Duties: Assists and performs collections management work including conservation, collections facilities and environment, storage, and/or packing and shipping. * Participates in functions of registration, loans of collections between museums, and information management. * Uses database management systems to perform quality control to reduce digitizing errors and batch correct errors present in the collections database. * Using terminology in the scientific field of paleontology, describes and classifies fossil flora and fauna of the world, geologic time, and stratigraphy. * Assists in the digitizing and imaging of collection data according to the digitization goals established by the Department; assists in generation and preparation of digital specimen images and long-term image management.
1) Open to any US Citizen or US National Vacancy Announcement #: 12R-JL-297387-DEU-NMNH Title/Series/Grade: Museum Technician (Geology), GS- 1016 - 5 Location: Washington DC Organization: NMNH http://www.usajobs.gov/GetJob/ViewDetails/316069200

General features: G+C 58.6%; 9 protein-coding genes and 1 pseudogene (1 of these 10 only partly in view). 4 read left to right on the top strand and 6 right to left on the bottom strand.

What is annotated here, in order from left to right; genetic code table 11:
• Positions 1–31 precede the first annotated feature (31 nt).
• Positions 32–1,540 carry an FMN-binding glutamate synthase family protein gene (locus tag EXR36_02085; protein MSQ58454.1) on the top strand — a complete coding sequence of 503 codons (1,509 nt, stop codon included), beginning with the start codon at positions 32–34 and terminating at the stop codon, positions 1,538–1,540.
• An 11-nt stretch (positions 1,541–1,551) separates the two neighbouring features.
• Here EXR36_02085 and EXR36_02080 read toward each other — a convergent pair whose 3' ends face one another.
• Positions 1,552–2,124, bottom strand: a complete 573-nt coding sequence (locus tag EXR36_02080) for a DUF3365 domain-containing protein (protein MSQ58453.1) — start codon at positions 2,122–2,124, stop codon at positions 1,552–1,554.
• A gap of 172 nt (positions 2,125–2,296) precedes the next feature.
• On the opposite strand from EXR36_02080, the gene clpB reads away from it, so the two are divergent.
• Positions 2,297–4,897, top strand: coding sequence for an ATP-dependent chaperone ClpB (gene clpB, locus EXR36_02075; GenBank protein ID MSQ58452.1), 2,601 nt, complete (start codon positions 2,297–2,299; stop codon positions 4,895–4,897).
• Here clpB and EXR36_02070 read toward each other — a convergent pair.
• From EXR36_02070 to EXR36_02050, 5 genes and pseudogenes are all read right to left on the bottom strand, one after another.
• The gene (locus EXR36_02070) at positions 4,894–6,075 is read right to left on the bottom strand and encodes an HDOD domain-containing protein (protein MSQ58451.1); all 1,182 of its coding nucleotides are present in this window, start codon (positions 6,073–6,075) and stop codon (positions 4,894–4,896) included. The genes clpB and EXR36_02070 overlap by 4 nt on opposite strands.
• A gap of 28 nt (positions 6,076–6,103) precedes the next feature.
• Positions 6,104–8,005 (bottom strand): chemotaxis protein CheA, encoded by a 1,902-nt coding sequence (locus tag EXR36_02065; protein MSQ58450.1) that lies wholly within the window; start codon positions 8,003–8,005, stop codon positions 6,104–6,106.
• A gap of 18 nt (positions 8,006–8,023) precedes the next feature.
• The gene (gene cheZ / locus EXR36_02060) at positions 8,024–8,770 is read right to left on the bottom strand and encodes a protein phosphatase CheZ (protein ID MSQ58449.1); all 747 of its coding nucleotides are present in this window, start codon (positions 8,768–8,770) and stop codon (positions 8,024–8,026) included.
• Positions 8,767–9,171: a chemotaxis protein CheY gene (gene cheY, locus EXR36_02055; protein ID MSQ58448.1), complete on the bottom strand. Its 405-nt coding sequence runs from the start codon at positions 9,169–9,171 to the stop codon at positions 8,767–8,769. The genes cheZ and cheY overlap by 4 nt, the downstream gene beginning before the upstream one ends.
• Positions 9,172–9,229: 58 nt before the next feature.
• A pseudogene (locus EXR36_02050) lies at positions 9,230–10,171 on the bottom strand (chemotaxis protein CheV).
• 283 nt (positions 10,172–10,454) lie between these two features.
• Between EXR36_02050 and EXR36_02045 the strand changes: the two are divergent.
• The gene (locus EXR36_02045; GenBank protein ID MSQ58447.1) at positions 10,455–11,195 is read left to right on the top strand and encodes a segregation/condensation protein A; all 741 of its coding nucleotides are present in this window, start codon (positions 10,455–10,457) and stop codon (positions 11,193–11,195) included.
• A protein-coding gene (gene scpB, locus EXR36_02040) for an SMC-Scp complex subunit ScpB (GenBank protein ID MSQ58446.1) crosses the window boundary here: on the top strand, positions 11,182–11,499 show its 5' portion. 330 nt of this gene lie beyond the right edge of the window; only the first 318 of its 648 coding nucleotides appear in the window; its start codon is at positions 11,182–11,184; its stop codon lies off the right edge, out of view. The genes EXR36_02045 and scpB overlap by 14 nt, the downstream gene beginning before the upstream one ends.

This position is open to all U.S. Citizens or U.S. Nationals.
2) Open to current and former Federal employees with permanent status or reinstatement eligibility (see below) Vacancy Announcement #: 12R-JL-297387-MPA-NMNH Title/Series/Grade: Museum Technician (Geology), GS- 1016 - 5 Location: Washington DC Organization: NMNH http://www.usajobs.gov/GetJob/ViewDetails/316074100
This position is open to current and former Federal employees with permanent status or reinstatement eligibility. Individuals who are eligible for a special appointing authority may also apply; such as applicants with a disability, former Peace Corps volunteers, certain military spouses, veterans seeking a VRA/VEOA appointment, or veterans who have been separated from armed forces under honorable conditions after 3 years or more of continuous active service.
Having begun my recovery (and finished my taxes) from the fantastic meeting at the Burke Museum that wrapped up on Sunday, I'd like to say a huge thanks to Christian Sidor, Bruce Crowley, and especially Jessica Cima for hosting and organizing this terrific event. Thanks are due also to the wonderful slate of speakers who presented on a wide variety of topics. Vendors and field trip hosts opened our eyes to some new technologies and methods for caring for fossils, the weather was perfect, and the venue was well suited to our crowd. This was another meeting filled with international colleagues, new ideas, and fantastic conversation.